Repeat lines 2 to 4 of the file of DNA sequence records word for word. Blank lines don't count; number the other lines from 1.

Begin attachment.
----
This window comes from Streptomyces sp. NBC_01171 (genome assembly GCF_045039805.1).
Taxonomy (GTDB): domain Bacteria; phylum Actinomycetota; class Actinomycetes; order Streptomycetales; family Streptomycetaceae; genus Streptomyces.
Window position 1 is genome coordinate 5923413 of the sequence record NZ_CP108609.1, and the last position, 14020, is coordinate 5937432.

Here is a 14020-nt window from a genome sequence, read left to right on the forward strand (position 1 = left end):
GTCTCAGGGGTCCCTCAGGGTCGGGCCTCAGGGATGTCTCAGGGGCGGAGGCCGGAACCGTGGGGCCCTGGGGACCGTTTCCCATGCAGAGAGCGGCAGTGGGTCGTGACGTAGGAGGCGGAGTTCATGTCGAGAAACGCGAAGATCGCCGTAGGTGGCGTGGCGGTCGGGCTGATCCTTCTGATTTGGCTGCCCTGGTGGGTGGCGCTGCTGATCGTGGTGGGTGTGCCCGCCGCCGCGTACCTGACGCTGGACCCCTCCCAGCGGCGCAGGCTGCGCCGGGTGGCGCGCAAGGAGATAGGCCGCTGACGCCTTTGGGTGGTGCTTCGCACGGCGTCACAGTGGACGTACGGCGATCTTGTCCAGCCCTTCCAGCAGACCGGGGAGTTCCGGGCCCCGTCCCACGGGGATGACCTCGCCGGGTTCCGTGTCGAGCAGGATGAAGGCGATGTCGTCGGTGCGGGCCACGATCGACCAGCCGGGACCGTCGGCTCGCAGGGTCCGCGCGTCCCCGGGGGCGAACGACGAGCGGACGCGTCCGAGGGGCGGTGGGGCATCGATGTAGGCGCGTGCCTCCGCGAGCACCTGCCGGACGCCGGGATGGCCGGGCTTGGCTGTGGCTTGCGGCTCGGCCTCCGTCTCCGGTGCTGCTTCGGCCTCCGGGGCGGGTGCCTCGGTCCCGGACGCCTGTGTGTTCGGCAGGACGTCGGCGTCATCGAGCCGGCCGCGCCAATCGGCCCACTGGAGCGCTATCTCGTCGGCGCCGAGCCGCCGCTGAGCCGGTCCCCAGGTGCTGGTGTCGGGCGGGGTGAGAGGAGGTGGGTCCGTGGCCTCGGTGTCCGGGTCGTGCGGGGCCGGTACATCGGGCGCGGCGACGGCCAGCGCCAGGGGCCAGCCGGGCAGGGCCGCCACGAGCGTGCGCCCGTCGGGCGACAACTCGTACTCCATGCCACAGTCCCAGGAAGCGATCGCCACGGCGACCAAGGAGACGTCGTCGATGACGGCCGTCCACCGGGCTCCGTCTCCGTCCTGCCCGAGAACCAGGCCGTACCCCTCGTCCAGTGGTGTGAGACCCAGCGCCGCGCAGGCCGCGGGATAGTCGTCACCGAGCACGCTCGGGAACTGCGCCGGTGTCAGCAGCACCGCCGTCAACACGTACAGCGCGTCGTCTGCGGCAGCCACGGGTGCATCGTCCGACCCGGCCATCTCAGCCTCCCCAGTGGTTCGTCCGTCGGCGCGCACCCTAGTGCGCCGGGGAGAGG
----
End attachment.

Taxonomy (GTDB): domain Bacteria; phylum Actinomycetota; class Actinomycetes; order Streptomycetales; family Streptomycetaceae; genus Streptomyces.
Window position 1 is genome coordinate 5923413 of the sequence record NZ_CP108609.1, and the last position, 14020, is coordinate 5937432.

Here is a 14020-nt window from a genome sequence, read left to right on the forward strand (position 1 = left end):